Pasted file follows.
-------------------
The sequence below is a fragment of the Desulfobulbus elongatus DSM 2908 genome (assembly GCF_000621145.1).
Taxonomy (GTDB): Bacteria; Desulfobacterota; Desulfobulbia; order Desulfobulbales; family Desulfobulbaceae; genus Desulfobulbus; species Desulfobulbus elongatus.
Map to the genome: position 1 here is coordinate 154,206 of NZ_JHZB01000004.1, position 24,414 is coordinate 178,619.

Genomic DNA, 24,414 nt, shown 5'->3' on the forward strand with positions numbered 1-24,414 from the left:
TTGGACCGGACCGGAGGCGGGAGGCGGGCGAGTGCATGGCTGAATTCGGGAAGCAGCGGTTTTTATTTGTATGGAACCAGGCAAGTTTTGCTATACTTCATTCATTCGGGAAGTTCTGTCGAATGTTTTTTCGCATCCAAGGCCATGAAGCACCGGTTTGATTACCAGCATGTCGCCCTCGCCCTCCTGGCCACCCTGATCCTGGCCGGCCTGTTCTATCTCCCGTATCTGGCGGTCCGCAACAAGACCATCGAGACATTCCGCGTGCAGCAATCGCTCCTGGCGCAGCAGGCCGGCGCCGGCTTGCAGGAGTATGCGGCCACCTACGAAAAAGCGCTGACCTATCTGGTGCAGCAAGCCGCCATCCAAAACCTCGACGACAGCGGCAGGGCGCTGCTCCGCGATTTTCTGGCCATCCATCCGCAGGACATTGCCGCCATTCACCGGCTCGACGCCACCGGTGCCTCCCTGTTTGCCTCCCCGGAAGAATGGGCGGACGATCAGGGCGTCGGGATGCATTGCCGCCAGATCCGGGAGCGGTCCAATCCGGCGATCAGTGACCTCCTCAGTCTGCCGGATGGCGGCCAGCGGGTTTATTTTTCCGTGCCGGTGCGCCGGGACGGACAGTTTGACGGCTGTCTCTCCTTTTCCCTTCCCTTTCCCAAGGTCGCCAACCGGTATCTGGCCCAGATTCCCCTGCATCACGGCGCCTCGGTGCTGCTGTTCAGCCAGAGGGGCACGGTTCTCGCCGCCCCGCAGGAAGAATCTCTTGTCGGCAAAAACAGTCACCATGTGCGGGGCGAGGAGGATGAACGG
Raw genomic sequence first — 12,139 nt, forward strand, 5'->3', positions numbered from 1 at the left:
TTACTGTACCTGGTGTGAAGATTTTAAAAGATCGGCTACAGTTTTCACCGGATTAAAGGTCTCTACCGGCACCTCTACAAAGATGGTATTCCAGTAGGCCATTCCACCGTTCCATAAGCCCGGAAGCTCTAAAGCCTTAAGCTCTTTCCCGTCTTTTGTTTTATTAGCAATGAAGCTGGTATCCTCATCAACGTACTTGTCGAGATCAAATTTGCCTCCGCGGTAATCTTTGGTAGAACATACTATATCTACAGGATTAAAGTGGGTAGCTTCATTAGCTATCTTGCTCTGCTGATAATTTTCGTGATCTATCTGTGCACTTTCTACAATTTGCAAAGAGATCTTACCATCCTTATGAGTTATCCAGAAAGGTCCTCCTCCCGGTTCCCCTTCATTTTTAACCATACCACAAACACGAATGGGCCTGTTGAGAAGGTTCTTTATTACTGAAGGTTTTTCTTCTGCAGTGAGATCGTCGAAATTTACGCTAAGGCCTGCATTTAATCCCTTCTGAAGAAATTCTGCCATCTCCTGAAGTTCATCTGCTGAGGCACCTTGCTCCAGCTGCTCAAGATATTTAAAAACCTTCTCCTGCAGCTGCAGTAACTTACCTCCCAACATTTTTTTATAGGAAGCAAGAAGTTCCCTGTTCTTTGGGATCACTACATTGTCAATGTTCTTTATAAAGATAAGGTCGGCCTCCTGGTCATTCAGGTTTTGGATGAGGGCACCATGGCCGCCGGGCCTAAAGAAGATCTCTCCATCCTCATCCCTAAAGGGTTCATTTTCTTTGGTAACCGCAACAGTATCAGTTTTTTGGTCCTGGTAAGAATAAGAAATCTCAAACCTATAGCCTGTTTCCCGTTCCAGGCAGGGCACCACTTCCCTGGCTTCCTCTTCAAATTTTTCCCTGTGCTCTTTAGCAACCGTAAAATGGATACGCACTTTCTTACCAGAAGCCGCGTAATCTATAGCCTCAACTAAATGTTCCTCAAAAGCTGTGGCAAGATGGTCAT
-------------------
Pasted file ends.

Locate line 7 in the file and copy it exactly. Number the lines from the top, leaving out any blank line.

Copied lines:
TTACTGTACCTGGTGTGAAGATTTTAAAAGATCGGCTACAGTTTTCACCGGATTAAAGGTCTCTACCGGCACCTCTACAAAGATGGTATTCCAGTAGGCCATTCCACCGTTCCATAAGCCCGGAAGCTCTAAAGCCTTAAGCTCTTTCCCGTCTTTTGTTTTATTAGCAATGAAGCTGGTATCCTCATCAACGTACTTGTCGAGATCAAATTTGCCTCCGCGGTAATCTTTGGTAGAACATACTATATCTACAGGATTAAAGTGGGTAGCTTCATTAGCTATCTTGCTCTGCTGATAATTTTCGTGATCTATCTGTGCACTTTCTACAATTTGCAAAGAGATCTTACCATCCTTATGAGTTATCCAGAAAGGTCCTCCTCCCGGTTCCCCTTCATTTTTAACCATACCACAAACACGAATGGGCCTGTTGAGAAGGTTCTTTATTACTGAAGGTTTTTCTTCTGCAGTGAGATCGTCGAAATTTACGCTAAGGCCTGCATTTAATCCCTTCTGAAGAAATTCTGCCATCTCCTGAAGTTCATCTGCTGAGGCACCTTGCTCCAGCTGCTCAAGATATTTAAAAACCTTCTCCTGCAGCTGCAGTAACTTACCTCCCAACATTTTTTTATAGGAAGCAAGAAGTTCCCTGTTCTTTGGGATCACTACATTGTCAATGTTCTTTATAAAGATAAGGTCGGCCTCCTGGTCATTCAGGTTTTGGATGAGGGCACCATGGCCGCCGGGCCTAAAGAAGATCTCTCCATCCTCATCCCTAAAGGGTTCATTTTCTTTGGTAACCGCAACAGTATCAGTTTTTTGGTCCTGGTAAGAATAAGAAATCTCAAACCTATAGCCTGTTTCCCGTTCCAGGCAGGGCACCACTTCCCTGGCTTCCTCTTCAAATTTTTCCCTGTGCTCTTTAGCAACCGTAAAATGGATACGCACTTTCTTACCAGAAGCCGCGTAATCTATAGCCTCAACTAAATGTTCCTCAAAAGCTGTGGCAAGATGGTCAT